With some analysts estimating 300 million more tablets will be sold by 2014, the bulk of them iPads, Doctor says, "if this plan works, it could be a very profitable new revenue stream for Apple - you've got your hardware, your software, your digital music sales and now your publisher fees."
He said Apple's new subscription revenue could reach "hundreds of millions of dollars a year."
Apple's new model certainly has its enticements. It offers publishers instant exposure to legions of potential subscribers now loitering in the Apps Store. And it makes subscribing a snap, through iTunes and its 100 million active credit cards already on file. But it remains unclear what special arrangements, if any, Apple may be making with various print partners.
A handful of publishers have taken the plunge, including Rupert Murdoch of News Corp., whose iPad-only digital newspaper The Daily launched around the same time Apple announced its new plan.
Gregg Hano, vice president and group publisher of the Bonnier Technology Group, which owns Field & Stream, Popular Photography and other well-known titles, said its decision to offer one-year subscriptions to Popular Science for $14.95 through iTunes resulted in 8,000 new customers in the first three weeks.
"We feel strongly that the subscription model is a step in the right direction," Hano said. "We think this will be an exciting new business model for publishing, the first in a long series of ways for us to monetize our brands."
Yet many publishers fear Apple is putting itself between them and their new customers. Subscribers who sign up under the plan are given the option to share their name, email address and ZIP code with the publisher. But if publishers know nothing about those subscribers who declined to share that information, they'll have no easy way of customizing content and ads to these shadow customers.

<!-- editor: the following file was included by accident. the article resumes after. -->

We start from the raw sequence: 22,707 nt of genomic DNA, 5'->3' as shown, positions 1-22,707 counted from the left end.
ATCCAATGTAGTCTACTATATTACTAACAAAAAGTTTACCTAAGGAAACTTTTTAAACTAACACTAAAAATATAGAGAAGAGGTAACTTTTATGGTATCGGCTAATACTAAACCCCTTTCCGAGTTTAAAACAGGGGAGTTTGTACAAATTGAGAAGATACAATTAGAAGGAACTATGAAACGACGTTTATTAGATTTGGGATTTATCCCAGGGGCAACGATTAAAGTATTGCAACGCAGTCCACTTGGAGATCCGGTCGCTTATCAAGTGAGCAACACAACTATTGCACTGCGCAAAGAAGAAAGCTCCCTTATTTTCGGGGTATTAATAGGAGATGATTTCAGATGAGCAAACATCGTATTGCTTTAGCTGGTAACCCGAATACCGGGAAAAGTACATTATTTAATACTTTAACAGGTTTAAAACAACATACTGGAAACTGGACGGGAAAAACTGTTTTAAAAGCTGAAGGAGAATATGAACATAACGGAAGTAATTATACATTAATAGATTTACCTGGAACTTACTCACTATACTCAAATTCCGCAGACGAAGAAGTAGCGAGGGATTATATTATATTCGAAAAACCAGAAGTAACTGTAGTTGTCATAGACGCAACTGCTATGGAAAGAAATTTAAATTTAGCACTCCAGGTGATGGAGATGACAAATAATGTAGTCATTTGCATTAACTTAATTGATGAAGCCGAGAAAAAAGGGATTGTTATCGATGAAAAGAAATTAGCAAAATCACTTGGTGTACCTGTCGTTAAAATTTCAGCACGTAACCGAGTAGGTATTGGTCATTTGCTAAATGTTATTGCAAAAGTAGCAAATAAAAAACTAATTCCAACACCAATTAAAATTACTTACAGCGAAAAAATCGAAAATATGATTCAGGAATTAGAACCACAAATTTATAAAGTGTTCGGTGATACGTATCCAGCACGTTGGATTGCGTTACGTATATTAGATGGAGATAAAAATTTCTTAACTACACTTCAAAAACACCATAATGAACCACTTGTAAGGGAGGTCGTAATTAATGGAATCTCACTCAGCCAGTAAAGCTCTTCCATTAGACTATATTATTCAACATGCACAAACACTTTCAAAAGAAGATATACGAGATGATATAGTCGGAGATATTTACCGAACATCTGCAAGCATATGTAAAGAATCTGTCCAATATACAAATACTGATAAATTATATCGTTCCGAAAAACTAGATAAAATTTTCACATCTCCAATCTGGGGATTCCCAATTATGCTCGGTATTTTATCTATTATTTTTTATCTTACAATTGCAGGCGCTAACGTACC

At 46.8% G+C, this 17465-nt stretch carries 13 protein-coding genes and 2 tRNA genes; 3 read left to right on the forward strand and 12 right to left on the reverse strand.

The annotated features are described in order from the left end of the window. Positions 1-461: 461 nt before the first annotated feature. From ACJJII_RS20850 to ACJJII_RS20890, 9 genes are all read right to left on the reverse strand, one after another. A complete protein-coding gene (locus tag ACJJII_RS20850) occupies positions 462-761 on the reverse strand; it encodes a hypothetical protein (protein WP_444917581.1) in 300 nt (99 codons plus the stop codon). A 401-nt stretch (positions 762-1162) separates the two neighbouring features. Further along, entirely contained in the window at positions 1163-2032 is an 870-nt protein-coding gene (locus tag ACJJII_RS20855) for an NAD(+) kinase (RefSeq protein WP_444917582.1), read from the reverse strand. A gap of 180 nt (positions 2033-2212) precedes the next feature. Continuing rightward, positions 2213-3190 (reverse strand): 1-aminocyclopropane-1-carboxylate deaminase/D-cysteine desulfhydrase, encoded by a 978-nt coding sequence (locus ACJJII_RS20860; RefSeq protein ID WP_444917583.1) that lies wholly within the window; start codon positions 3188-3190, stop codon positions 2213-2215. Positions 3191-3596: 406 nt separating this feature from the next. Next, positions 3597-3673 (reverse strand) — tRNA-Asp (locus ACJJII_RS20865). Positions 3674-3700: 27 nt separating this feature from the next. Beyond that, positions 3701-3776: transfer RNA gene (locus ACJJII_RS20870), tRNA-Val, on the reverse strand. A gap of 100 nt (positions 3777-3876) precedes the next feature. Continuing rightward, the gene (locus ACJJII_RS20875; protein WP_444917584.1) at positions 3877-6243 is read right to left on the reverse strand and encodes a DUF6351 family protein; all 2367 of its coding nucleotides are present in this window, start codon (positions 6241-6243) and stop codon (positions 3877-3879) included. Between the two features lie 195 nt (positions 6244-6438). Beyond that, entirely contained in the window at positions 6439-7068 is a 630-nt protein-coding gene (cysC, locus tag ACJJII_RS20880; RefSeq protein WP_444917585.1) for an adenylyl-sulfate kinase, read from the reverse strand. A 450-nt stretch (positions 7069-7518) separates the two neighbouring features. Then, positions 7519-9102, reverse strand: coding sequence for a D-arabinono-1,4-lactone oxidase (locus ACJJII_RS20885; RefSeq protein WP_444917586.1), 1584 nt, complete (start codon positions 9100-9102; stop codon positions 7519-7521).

"It's really important to publishers to have access to the people buying their magazines and newspapers," said Zeke Koch, an Adobe project manager who has worked closely with national publishers on their digital offerings. "That dramatically raises the value of the magazine to advertisers, because readers they know something about are much more valuable than readers they don't know anything about."
While some newspapers, including the San Jose Mercury News and the New York Times, are trying Apple's in-app subscription model, many others are waiting on the sidelines. John Sturm, who heads the Newspaper Association of America, says many of the 1,000 daily newspapers his trade group represents are reluctant to embrace Apple's model.
Knowing your customers, Sturm said, is crucial because in the digital age "that information has become so important for the way publishers market to their customers, get renewals and target advertising based on people's behavior and interests. But once a subscriber signs on through the iTunes store, it becomes a sort of closed system."
(c) 2011, San Jose Mercury News (San Jose, Calif.).
Distributed by McClatchy-Tribune Information Services.